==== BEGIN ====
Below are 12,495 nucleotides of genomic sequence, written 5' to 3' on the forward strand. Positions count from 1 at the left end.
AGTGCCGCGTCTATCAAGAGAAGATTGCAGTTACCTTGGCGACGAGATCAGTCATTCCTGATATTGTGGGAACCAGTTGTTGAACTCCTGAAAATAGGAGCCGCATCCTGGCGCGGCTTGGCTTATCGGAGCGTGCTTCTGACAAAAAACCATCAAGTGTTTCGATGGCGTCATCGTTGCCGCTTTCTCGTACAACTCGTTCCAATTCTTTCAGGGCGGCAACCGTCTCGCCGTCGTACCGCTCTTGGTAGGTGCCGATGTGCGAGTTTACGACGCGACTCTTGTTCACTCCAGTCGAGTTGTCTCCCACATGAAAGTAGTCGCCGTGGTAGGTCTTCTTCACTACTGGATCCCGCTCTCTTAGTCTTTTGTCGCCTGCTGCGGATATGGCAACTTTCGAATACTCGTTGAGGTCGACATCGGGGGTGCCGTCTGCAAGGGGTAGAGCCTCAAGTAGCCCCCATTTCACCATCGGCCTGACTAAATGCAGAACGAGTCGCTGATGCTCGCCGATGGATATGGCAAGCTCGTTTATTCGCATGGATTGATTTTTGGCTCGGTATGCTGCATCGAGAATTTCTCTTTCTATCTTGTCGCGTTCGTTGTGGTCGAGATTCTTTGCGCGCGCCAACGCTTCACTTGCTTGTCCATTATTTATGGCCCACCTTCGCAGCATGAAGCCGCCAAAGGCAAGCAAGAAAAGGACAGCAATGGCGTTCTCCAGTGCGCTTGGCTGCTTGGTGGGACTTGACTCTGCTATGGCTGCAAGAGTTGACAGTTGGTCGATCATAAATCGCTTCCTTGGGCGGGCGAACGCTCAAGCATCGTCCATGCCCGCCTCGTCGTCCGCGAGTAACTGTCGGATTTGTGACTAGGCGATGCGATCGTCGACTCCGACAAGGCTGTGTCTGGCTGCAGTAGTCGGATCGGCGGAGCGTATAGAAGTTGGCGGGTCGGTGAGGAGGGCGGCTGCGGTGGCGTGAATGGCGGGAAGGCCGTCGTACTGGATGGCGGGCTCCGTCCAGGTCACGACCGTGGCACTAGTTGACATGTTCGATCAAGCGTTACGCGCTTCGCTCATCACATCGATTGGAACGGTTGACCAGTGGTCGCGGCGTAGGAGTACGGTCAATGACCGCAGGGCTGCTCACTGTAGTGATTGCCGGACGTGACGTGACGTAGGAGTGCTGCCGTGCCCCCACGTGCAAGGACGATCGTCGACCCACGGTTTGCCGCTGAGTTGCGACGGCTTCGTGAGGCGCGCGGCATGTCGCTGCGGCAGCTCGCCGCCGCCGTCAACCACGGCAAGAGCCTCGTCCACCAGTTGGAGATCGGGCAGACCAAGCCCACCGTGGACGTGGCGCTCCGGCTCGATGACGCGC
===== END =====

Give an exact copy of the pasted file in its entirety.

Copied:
Below are 12,495 nucleotides of genomic sequence, written 5' to 3' on the forward strand. Positions count from 1 at the left end.
AGTGCCGCGTCTATCAAGAGAAGATTGCAGTTACCTTGGCGACGAGATCAGTCATTCCTGATATTGTGGGAACCAGTTGTTGAACTCCTGAAAATAGGAGCCGCATCCTGGCGCGGCTTGGCTTATCGGAGCGTGCTTCTGACAAAAAACCATCAAGTGTTTCGATGGCGTCATCGTTGCCGCTTTCTCGTACAACTCGTTCCAATTCTTTCAGGGCGGCAACCGTCTCGCCGTCGTACCGCTCTTGGTAGGTGCCGATGTGCGAGTTTACGACGCGACTCTTGTTCACTCCAGTCGAGTTGTCTCCCACATGAAAGTAGTCGCCGTGGTAGGTCTTCTTCACTACTGGATCCCGCTCTCTTAGTCTTTTGTCGCCTGCTGCGGATATGGCAACTTTCGAATACTCGTTGAGGTCGACATCGGGGGTGCCGTCTGCAAGGGGTAGAGCCTCAAGTAGCCCCCATTTCACCATCGGCCTGACTAAATGCAGAACGAGTCGCTGATGCTCGCCGATGGATATGGCAAGCTCGTTTATTCGCATGGATTGATTTTTGGCTCGGTATGCTGCATCGAGAATTTCTCTTTCTATCTTGTCGCGTTCGTTGTGGTCGAGATTCTTTGCGCGCGCCAACGCTTCACTTGCTTGTCCATTATTTATGGCCCACCTTCGCAGCATGAAGCCGCCAAAGGCAAGCAAGAAAAGGACAGCAATGGCGTTCTCCAGTGCGCTTGGCTGCTTGGTGGGACTTGACTCTGCTATGGCTGCAAGAGTTGACAGTTGGTCGATCATAAATCGCTTCCTTGGGCGGGCGAACGCTCAAGCATCGTCCATGCCCGCCTCGTCGTCCGCGAGTAACTGTCGGATTTGTGACTAGGCGATGCGATCGTCGACTCCGACAAGGCTGTGTCTGGCTGCAGTAGTCGGATCGGCGGAGCGTATAGAAGTTGGCGGGTCGGTGAGGAGGGCGGCTGCGGTGGCGTGAATGGCGGGAAGGCCGTCGTACTGGATGGCGGGCTCCGTCCAGGTCACGACCGTGGCACTAGTTGACATGTTCGATCAAGCGTTACGCGCTTCGCTCATCACATCGATTGGAACGGTTGACCAGTGGTCGCGGCGTAGGAGTACGGTCAATGACCGCAGGGCTGCTCACTGTAGTGATTGCCGGACGTGACGTGACGTAGGAGTGCTGCCGTGCCCCCACGTGCAAGGACGATCGTCGACCCACGGTTTGCCGCTGAGTTGCGACGGCTTCGTGAGGCGCGCGGCATGTCGCTGCGGCAGCTCGCCGCCGCCGTCAACCACGGCAAGAGCCTCGTCCACCAGTTGGAGATCGGGCAGACCAAGCCCACCGTGGACGTGGCGCTCCGGCTCGATGACGCGC